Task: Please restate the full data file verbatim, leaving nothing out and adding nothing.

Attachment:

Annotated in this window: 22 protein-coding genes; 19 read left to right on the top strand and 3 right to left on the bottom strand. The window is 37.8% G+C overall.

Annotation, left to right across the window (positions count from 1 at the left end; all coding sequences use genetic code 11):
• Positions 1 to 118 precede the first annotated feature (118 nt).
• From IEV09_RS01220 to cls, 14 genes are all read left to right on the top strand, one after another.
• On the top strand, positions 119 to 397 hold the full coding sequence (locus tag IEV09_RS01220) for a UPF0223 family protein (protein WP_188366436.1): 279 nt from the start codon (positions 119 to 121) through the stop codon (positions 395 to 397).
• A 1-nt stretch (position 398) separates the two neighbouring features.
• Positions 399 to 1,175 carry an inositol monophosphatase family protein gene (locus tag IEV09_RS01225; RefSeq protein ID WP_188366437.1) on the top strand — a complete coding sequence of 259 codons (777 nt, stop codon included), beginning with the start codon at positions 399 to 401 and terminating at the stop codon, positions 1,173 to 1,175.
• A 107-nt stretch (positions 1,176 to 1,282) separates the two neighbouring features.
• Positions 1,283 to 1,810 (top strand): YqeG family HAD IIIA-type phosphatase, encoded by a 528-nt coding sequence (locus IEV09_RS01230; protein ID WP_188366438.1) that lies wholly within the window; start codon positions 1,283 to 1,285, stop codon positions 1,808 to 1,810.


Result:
Annotated in this window: 22 protein-coding genes; 19 read left to right on the top strand and 3 right to left on the bottom strand. The window is 37.8% G+C overall.

Annotation, left to right across the window (positions count from 1 at the left end; all coding sequences use genetic code 11):
• Positions 1 to 118 precede the first annotated feature (118 nt).
• From IEV09_RS01220 to cls, 14 genes are all read left to right on the top strand, one after another.
• On the top strand, positions 119 to 397 hold the full coding sequence (locus tag IEV09_RS01220) for a UPF0223 family protein (protein WP_188366436.1): 279 nt from the start codon (positions 119 to 121) through the stop codon (positions 395 to 397).
• A 1-nt stretch (position 398) separates the two neighbouring features.
• Positions 399 to 1,175 carry an inositol monophosphatase family protein gene (locus tag IEV09_RS01225; RefSeq protein ID WP_188366437.1) on the top strand — a complete coding sequence of 259 codons (777 nt, stop codon included), beginning with the start codon at positions 399 to 401 and terminating at the stop codon, positions 1,173 to 1,175.
• A 107-nt stretch (positions 1,176 to 1,282) separates the two neighbouring features.
• Positions 1,283 to 1,810 (top strand): YqeG family HAD IIIA-type phosphatase, encoded by a 528-nt coding sequence (locus IEV09_RS01230; protein ID WP_188366438.1) that lies wholly within the window; start codon positions 1,283 to 1,285, stop codon positions 1,808 to 1,810.